21. What is the lowest point on Earth?

The lowest point on Earth’s land surface is the shoreline of the Dead Sea, bordering Jordan in the Middle East. It lies approximately 1,300 feet (400 meters) below sea level. Bad Water in Death Valley, California, comes in a distant second at 282 feet (86 meters) below sea level.

22. California won’t sink any further, right?

Unfortunately, some parts of California are sinking, and it’s a serious concern. The excessive pumping of groundwater reserves, a problem seen in other parts of the U.S. as well, is causing the ground to sink in some areas by as much as 4 inches (11 centimeters) per year. This subsidence threatens water and waste treatment systems.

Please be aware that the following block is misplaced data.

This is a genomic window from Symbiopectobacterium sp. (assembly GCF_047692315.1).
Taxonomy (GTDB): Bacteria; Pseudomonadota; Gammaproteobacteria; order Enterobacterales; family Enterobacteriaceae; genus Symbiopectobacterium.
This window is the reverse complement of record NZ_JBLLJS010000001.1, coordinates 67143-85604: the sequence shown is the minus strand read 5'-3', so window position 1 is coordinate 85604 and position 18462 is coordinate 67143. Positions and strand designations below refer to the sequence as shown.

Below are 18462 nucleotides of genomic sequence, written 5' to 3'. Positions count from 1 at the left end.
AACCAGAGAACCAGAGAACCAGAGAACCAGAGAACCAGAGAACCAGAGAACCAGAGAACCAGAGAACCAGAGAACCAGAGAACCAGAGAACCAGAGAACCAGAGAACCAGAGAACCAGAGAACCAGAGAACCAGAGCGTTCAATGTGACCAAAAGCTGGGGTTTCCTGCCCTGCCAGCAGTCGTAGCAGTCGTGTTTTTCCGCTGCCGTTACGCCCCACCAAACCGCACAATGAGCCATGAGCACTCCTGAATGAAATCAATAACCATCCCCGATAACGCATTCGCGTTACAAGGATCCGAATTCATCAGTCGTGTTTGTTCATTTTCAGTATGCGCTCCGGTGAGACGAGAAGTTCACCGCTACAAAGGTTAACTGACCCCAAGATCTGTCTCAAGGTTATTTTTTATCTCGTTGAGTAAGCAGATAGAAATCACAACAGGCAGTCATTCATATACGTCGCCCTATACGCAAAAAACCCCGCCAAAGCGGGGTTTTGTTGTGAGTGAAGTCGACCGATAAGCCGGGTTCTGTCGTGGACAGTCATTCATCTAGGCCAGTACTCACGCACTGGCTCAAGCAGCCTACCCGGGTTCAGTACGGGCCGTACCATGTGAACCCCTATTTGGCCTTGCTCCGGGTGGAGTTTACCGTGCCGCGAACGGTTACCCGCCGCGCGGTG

23. What is the longest river?

The Nile River, flowing through Africa, claims the title of the world’s longest river, measuring an impressive 4,160 miles (6,695 kilometers) in length.

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24. Which U.S. states are most prone to earthquakes?

Alaska experiences frequent seismic activity, with a magnitude 7 earthquake occurring almost every year and earthquakes of magnitude 8 or greater striking approximately every 14 years. On the other hand, Florida and North Dakota have the lowest seismic hazard index in the U.S., even lower than New York.

25. What is the driest place on Earth?

Arica, Chile, holds the record for the driest place on Earth, receiving a minuscule 0.03 inches (0.76 mm) of rain per year. At that rate, it would take a century to fill a single cup of coffee!

26. What causes landslides?